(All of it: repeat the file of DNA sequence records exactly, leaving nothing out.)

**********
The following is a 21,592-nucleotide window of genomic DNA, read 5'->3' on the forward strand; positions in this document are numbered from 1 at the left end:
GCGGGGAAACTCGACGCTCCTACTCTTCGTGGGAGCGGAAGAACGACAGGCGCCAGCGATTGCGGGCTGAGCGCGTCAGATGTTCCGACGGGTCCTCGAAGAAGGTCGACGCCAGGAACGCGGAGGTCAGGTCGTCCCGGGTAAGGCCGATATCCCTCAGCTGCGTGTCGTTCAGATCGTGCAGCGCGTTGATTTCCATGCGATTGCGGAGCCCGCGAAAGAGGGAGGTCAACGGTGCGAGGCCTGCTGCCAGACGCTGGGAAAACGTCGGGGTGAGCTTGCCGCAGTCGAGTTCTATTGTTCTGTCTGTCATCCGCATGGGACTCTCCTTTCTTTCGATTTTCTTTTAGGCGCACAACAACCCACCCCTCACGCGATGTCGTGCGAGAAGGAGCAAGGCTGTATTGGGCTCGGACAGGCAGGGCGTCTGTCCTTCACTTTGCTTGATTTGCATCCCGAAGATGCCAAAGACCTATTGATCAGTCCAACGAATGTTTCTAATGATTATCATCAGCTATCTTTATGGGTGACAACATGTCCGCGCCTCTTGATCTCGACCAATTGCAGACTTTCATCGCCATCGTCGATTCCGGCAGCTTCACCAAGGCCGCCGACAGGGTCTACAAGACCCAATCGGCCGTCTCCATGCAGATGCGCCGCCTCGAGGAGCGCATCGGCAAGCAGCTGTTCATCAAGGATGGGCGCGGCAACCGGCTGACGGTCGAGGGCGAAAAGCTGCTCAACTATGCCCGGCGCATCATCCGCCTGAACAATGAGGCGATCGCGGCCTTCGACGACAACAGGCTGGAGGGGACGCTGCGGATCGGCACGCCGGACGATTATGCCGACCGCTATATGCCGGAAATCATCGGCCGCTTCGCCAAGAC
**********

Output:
The following is a 21,592-nucleotide window of genomic DNA, read 5'->3' on the forward strand; positions in this document are numbered from 1 at the left end:
GCGGGGAAACTCGACGCTCCTACTCTTCGTGGGAGCGGAAGAACGACAGGCGCCAGCGATTGCGGGCTGAGCGCGTCAGATGTTCCGACGGGTCCTCGAAGAAGGTCGACGCCAGGAACGCGGAGGTCAGGTCGTCCCGGGTAAGGCCGATATCCCTCAGCTGCGTGTCGTTCAGATCGTGCAGCGCGTTGATTTCCATGCGATTGCGGAGCCCGCGAAAGAGGGAGGTCAACGGTGCGAGGCCTGCTGCCAGACGCTGGGAAAACGTCGGGGTGAGCTTGCCGCAGTCGAGTTCTATTGTTCTGTCTGTCATCCGCATGGGACTCTCCTTTCTTTCGATTTTCTTTTAGGCGCACAACAACCCACCCCTCACGCGATGTCGTGCGAGAAGGAGCAAGGCTGTATTGGGCTCGGACAGGCAGGGCGTCTGTCCTTCACTTTGCTTGATTTGCATCCCGAAGATGCCAAAGACCTATTGATCAGTCCAACGAATGTTTCTAATGATTATCATCAGCTATCTTTATGGGTGACAACATGTCCGCGCCTCTTGATCTCGACCAATTGCAGACTTTCATCGCCATCGTCGATTCCGGCAGCTTCACCAAGGCCGCCGACAGGGTCTACAAGACCCAATCGGCCGTCTCCATGCAGATGCGCCGCCTCGAGGAGCGCATCGGCAAGCAGCTGTTCATCAAGGATGGGCGCGGCAACCGGCTGACGGTCGAGGGCGAAAAGCTGCTCAACTATGCCCGGCGCATCATCCGCCTGAACAATGAGGCGATCGCGGCCTTCGACGACAACAGGCTGGAGGGGACGCTGCGGATCGGCACGCCGGACGATTATGCCGACCGCTATATGCCGGAAATCATCGGCCGCTTCGCCAAGAC